Dying to care

Too many people in Scotland are missing out on vital social care at the end of life. Last year, 57,500 people died in Scotland, around 46,000 of these people needed some form of palliative care. However, our research shows that 1 in 4 of these people miss out on the palliative care that they need – meaning that about 11,000 people every year aren’t properly supported, for a variety of reasons.

Social care is one of those reasons. Social care is an integral part of palliative care. It can mean the difference between being able to stay at home, get out of hospital, remain connected to families and communities, living the life people want to with some element of independence and control, and dying the way they want to. All things that people tell us they want to do.

No-one wants to become just a patient, quite rightly everyone wants to remain a person. People want to go to the pub one last time, make it to loved one’s weddings or be able to do things on their list that they’ve never quite crossed off. That skydive or bungee jump might be out of the question, but other things don’t have to be. Without good, supportive, adaptive and flexible social care though, even the small things like responding to mail or looking after your cat can become impossible.

Last week we launched our new report Dying to care – A report into social care at the end of life, in partnership with Hospice UK, MND Scotland and the Association of Palliative Care Social Workers. We are all frontline organisations providing care and support for over 20,000 people in Scotland. These may be people using a hospice service or receiving care at home with assistance from a clinical team as well as social workers. Many carers and family members also receive support, which is generally unquantified.

The report looks at social care provision for people with a terminal or chronic condition and those at the end of life. While people are living longer lives, they’re not necessarily always living healthier lives into older age. People are, and increasingly will be, living with more complex needs than ever before. However, financial and population pressures means that services are struggling to cope with demand and this is only going to get worse, unless we act now. The country needs to rethink the way that health and social care is delivered before we face a crisis in caring for older and dying people.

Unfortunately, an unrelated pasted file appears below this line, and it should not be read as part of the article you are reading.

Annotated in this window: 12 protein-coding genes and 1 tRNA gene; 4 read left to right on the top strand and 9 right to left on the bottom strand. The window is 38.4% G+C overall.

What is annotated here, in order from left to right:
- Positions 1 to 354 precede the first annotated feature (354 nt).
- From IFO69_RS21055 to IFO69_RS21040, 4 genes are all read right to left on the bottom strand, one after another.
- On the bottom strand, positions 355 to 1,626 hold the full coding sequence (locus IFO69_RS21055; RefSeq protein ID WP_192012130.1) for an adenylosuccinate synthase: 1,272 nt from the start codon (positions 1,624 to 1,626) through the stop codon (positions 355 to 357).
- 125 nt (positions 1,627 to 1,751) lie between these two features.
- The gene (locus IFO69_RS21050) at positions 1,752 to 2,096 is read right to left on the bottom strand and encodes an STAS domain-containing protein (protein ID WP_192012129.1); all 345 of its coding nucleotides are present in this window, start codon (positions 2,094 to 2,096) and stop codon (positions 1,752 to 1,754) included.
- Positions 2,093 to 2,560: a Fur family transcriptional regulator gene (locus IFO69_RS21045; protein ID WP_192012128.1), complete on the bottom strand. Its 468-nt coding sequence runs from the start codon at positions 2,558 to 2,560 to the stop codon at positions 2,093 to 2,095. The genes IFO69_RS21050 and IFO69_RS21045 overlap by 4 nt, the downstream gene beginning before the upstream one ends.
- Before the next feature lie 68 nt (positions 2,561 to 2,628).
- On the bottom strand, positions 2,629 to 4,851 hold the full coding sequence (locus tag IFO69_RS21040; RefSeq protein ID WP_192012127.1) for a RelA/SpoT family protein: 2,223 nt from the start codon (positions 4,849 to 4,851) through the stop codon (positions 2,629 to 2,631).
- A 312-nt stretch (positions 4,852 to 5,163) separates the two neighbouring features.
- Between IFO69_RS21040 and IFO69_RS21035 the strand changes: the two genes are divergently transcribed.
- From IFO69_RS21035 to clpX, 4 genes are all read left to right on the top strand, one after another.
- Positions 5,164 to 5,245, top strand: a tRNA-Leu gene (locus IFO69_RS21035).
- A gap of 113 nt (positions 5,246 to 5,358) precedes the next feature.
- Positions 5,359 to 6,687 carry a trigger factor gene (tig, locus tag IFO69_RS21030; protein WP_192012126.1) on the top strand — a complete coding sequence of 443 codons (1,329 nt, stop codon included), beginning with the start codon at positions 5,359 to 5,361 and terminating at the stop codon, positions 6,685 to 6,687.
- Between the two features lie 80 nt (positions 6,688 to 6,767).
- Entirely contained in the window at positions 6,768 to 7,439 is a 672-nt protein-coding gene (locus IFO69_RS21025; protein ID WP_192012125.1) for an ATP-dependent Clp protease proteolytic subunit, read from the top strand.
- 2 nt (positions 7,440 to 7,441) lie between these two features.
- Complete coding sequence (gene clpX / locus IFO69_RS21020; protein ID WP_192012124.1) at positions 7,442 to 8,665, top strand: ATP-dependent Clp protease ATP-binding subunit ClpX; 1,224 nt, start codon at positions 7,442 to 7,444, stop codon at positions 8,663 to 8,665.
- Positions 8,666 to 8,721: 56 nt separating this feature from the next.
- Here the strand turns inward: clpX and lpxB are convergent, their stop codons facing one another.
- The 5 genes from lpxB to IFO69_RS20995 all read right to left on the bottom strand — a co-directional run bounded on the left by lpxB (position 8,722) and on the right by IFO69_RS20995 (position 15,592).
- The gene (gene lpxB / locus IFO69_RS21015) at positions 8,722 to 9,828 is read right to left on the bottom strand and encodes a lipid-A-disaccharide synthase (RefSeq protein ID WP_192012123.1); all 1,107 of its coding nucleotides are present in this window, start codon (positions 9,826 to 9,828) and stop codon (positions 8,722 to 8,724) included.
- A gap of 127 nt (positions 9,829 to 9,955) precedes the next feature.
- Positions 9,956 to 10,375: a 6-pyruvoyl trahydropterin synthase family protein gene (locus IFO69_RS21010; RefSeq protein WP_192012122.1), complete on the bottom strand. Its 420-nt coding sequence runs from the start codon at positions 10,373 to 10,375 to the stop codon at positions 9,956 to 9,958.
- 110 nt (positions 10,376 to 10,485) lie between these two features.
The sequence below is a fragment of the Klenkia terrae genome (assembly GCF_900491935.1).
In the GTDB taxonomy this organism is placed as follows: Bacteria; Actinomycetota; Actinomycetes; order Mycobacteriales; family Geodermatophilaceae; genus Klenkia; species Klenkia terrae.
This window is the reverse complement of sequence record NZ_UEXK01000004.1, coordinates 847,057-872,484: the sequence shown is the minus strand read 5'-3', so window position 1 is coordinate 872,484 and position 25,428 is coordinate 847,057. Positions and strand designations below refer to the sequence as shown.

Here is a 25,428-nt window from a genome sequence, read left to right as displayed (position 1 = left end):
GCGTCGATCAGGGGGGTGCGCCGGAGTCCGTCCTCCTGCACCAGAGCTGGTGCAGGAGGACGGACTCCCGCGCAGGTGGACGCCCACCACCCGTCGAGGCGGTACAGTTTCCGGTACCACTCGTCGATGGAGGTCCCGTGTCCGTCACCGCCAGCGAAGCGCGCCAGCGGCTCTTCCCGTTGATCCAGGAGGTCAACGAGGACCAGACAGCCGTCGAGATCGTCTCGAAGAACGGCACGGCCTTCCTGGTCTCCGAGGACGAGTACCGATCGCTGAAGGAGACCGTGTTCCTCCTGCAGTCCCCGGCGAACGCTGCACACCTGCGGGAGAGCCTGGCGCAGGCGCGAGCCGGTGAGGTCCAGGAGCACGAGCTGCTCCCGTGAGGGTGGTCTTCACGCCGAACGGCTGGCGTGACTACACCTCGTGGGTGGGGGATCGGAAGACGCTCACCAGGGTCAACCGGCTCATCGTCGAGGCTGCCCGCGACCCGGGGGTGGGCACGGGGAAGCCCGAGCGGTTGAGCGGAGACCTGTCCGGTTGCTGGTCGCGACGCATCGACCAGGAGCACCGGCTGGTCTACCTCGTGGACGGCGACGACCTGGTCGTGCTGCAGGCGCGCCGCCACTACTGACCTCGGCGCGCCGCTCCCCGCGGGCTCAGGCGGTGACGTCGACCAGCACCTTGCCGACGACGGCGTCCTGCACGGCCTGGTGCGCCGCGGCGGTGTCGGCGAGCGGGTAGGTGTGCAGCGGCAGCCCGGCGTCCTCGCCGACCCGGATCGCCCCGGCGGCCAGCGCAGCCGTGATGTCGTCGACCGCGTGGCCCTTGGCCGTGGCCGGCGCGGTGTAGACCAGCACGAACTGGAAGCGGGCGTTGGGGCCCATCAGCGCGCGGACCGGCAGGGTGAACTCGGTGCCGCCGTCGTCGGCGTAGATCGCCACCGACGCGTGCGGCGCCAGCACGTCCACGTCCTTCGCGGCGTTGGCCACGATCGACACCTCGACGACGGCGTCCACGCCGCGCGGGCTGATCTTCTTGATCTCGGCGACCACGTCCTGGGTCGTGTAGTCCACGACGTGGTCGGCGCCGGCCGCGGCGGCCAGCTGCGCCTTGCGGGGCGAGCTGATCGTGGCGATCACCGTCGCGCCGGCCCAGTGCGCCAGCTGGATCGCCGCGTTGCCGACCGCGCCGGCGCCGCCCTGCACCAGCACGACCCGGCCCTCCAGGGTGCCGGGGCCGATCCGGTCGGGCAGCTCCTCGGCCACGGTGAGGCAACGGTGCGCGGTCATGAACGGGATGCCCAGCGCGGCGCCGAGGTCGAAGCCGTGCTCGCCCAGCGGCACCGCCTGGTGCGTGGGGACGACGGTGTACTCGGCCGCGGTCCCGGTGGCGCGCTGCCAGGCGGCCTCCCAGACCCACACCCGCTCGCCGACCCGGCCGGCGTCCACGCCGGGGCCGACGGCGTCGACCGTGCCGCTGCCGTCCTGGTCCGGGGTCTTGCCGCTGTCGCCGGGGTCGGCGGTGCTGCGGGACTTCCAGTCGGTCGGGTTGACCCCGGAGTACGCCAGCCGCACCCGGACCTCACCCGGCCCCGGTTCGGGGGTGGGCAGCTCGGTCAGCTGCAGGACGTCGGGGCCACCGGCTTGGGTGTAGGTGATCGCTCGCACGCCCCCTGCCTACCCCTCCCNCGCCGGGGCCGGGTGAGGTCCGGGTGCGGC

We produced Dying to Care to support discussion and improve access to social care. The report makes a number of recommendations that could improve services including:

  • making sure people get the support they want, if they need it

  • ensuring rapid access to adaptable social care packages

  • improving palliative care and bereavement training for professionals

  • improving sharing of information between health and social care teams, and

  • ensuring the social security system in Scotland is responsive to the needs of people living with a terminal illness.

Scotland’s National Action Plan for Human Rights is a vision of a Scotland in which everyone is able to live with human dignity. That includes being an active participant in decisions which affect their human rights, being treated with equality and without discrimination and being empowered to demand these rights.

However, without the right care and support in place, this often doesn’t happen. All too often, people don't access the care that they need at the end of their life. This can often depend on what condition you have – those with terminal cancer often getting more support than other conditions such as chronic obstructive pulmonary disease (COPD), dementia, heart failure, or where you live – with differences in access, length of time you might wait for assessments and subsequent support, and whether your support is free or you are charged. Many people also experience barriers to access end of life care based on their age, background, ethnicity, sexual orientation and social circumstances.

We want to make sure everyone is able to live and die with dignity, whatever that looks like and means to them. When someone has a terminal illness, there is only one chance to get it right. Let’s make sure we get it right every time. We ask the Scottish Government to consider the recommendations of this report in its ongoing work to ensure that everyone who needs palliative care has access to it by 2021.

Susan Lowes is the Policy and Public Affairs Manager for Marie Curie in Scotland. The report, Dying to care – A report into social care at the end of life, is available at www.mariecurie.org.uk/policy/publications